Facebook boss Zuckerberg apologises for privacy failures

Facebook founder and CEO Mark Zuckerberg speaking during a Reuters interview at the University of Bogota. [Photo by Reuters]
Facebook Inc Chief Executive Mark Zuckerberg yesterday told lawmakers that his own personal data was included in that of 87 million or so Facebook users that was improperly shared with political consultancy Cambridge Analytica.

But he pushed back on Congress members' suggestions that users do not have enough control of their data on Facebook in the wake of the privacy scandal at the world's largest social media network.

"Every time that someone chooses to share something on Facebook... there is a control. Right there. Not buried in the settings somewhere but right there," the 33-year-old internet magnate told the US House of Representatives' Energy and Commerce committee.

The hearing was Zuckerberg's second in two days, to which he once again wore a dark suit instead of his usual gray T-shirt. On Tuesday, he took questions for nearly five hours in a US Senate hearing without making any further promises to support new legislation or change how the social network does business, foiling attempts by senators to pin him down.

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Investors were impressed with his initial performance. Shares in Facebook posted their biggest daily gain in nearly two years on Tuesday, closing up 4.5 per cent. They were down 0.7 per cent in early trading yesterday.

Personal information

Facebook has been consumed by turmoil for nearly a month, since it came to light that millions of users' personal information was wrongly harvested from the website by Cambridge Analytica, a political consultancy that has counted US President Donald Trump's election campaign among its clients.

Zuckerberg faced broad concerns from members of Congress about how Facebook shares user data.

"How can consumers have control over their data when Facebook does not have control over the data?" asked Representative Frank Pallone of New Jersey, the ranking Democrat on the Energy and Commerce committee.

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The latest estimate of affected users is up to 87 million.

Patience with the social network had already worn thin among users, advertisers and investors after the company said last year that Russia used Facebook for years to try to sway US politics, an allegation Moscow denies.

Lawmakers have sought assurances that Facebook can effectively police itself, and few came away from Tuesday's hearing expressing confidence in the social network.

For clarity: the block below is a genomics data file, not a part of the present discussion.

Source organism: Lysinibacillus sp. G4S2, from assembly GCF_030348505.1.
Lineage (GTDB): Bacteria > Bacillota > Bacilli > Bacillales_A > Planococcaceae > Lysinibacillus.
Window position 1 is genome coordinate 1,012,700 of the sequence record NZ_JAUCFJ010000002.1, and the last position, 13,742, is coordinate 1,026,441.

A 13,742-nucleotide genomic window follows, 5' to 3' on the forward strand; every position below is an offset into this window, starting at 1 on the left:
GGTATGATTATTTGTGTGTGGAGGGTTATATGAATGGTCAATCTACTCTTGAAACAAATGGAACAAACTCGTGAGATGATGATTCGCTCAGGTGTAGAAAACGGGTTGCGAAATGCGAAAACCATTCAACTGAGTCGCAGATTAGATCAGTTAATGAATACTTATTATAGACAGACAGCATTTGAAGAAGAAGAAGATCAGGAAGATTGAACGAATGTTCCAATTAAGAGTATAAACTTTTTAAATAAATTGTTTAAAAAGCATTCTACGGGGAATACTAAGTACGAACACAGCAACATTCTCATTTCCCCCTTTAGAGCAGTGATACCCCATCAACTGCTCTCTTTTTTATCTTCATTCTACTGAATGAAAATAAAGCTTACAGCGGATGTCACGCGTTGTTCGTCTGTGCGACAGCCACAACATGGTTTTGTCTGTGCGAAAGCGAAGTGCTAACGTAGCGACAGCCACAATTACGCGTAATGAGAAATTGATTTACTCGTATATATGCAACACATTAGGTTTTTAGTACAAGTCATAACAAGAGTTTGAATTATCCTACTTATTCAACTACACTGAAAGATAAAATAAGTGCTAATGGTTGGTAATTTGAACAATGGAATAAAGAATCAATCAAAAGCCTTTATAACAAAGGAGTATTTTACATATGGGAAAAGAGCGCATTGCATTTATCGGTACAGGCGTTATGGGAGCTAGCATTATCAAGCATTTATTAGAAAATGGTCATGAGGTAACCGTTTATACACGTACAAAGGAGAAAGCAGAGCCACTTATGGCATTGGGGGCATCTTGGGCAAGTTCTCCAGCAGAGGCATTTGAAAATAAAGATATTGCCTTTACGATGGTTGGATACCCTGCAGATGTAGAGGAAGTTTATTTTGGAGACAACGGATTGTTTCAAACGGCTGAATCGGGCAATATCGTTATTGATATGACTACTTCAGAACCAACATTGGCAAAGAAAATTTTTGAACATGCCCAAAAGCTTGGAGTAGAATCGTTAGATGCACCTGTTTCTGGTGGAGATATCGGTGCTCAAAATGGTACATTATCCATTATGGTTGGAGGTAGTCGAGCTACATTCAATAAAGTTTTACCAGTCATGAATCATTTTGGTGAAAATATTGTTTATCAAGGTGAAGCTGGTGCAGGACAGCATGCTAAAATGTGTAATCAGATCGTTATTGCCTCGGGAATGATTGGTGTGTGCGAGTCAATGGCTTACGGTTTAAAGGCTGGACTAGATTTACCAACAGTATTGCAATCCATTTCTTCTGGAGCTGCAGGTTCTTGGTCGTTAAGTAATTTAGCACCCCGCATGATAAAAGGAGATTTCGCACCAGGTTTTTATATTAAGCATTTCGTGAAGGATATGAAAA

"I don't want to vote to have to regulate Facebook, but by God, I will," Republican Senator John Kennedy told Zuckerberg on Tuesday. "A lot of that depends on you."

Zuckerberg deflected requests to support specific legislation. Pressed repeatedly by Democratic Senator Ed Markey to endorse a proposed law that would require companies to get people's permission before sharing personal information, Zuckerberg agreed to further talks.

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"In principle, I think that makes sense, and the details matter, and I look forward to having our team work with you on fleshing that out," Zuckerberg said.

Zuckerberg batted away often-aggressive questioning from lawmakers who accused him of failing to protect the personal information of millions of Americans.

On Tuesday, Zuckerberg apologised several times for Facebook failures, disclosing that his company was "working with" special counsel Robert Mueller in the federal probe of Russian election interference.

He added that Facebook was working hard to change its own operations after the harvesting of users' private data.

Seemingly unimpressed, Republican Senator John Thune of South Dakota said Zuckerberg's company had a 14-year history of apologising for "ill-advised decisions" related to user privacy. "How is today's apology different?" Thune asked.

"We have made a lot of mistakes in running the company," Zuckerberg said, and Facebook must work harder at ensuring the tools it creates are used in "good and healthy" ways.

The controversy has brought a flood of bad publicity and sent the company's stock value plunging, but Zuckerberg seemed to achieve a measure of success in countering that.

After aggressive questioning about Facebook's alleged political bias from Senator Ted Cruz, Zuckerberg was asked if he was ready to take a break.

"That was pretty good," he said of the exchange with Cruz.

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